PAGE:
Broadly defined, "marketing" is a term that refers to the various actions a business may take with the aim of persuading consumers to purchase a product. The specific marketing strategies implemented by businesses varies between industries and individual firms, and has changed in significant ways over time in response to consumer culture. Furthermore, technological advances such as mass communication and the Internet have drastically altered the nature of marketing, especially over the past fifty years. As such, there is not a single, simple definition for marketing. In addition, many people think of "marketing" and "advertising" as essentially synonymous, but advertising is only one small part of marketing. Brand equity, public relations, customer surveys, and statistical analysis of consumer purchasing habits are all essential elements of modern marketing, among many other things. Whether consciously or not, nearly everyone participates in marketing simply by going about a normal day. The effects of marketing can be seen, if looked for, every time a brand name shirt is worn, every time an Amazon linked is clicked, every time a car is driven, and every time a credit card is used. By considering how marketing has evolved into modern marketing and understanding the different aspects of it, a clearer definition of the term and a better understanding of how marketing interacts with our lives may be achieved.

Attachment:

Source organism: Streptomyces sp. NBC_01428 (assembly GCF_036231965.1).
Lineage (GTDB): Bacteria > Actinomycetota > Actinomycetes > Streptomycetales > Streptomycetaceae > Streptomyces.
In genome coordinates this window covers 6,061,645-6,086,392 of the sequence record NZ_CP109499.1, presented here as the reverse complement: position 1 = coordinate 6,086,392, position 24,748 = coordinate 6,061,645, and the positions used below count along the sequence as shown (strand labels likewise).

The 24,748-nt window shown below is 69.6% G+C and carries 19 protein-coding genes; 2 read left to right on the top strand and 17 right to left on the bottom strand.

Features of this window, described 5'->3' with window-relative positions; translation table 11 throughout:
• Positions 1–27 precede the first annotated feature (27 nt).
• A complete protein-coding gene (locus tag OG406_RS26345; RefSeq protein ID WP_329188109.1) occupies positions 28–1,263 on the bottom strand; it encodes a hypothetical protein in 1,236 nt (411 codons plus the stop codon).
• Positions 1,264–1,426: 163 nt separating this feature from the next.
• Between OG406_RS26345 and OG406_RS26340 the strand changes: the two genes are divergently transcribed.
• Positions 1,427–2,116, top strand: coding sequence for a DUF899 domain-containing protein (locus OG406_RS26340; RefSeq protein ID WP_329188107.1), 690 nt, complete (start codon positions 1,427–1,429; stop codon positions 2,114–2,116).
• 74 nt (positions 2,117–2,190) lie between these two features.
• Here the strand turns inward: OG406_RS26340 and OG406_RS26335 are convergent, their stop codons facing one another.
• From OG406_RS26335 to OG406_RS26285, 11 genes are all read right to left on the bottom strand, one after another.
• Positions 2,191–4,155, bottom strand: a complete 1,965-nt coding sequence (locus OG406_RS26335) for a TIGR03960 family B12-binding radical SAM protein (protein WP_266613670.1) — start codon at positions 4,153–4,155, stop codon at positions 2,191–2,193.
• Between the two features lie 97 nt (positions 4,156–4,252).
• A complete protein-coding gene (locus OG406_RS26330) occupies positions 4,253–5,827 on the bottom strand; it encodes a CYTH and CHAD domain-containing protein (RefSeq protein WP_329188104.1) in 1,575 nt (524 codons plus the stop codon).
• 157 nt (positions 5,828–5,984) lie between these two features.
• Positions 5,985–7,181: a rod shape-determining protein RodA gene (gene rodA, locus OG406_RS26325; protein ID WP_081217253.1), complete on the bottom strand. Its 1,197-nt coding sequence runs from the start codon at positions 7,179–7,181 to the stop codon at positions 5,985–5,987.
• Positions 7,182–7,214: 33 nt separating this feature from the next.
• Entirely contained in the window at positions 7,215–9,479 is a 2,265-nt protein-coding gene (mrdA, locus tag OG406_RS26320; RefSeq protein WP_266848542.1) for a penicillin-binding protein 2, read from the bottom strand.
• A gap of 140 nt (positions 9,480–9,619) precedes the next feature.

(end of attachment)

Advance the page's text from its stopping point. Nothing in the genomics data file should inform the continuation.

Marketing has existed for as long as humans have traded goods with one another, long before the word itself was coined. Sellers have always had strategies to elicit purchases from buyers. However, the formal study of marketing did not begin until approximately 1900. The Industrial Revolution brought what is known as the "prod...
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...anies have been no means abandoned the marketing tactics of earlier eras. Rather, each era has built upon to last to arrive at modern marketing. In essence, modern marketing can be broken down into two broad categories based on the seller-buyer relationship. The first is seller to buyer information. This includes advertising and other promotions, branding, and public relations. The second category is buyer to seller information, and this includes everything from web browsing habits, grocery shopping patterns, surveys, focus group tests, and even inaction on the part of the customer (for example, if customers do not take advantage of a sale that too is useful information for a company 's future plans). By thinking about marketing in this way, it becomes relatively easy to understand and define how modern marketing operates and how companies interact with customers.
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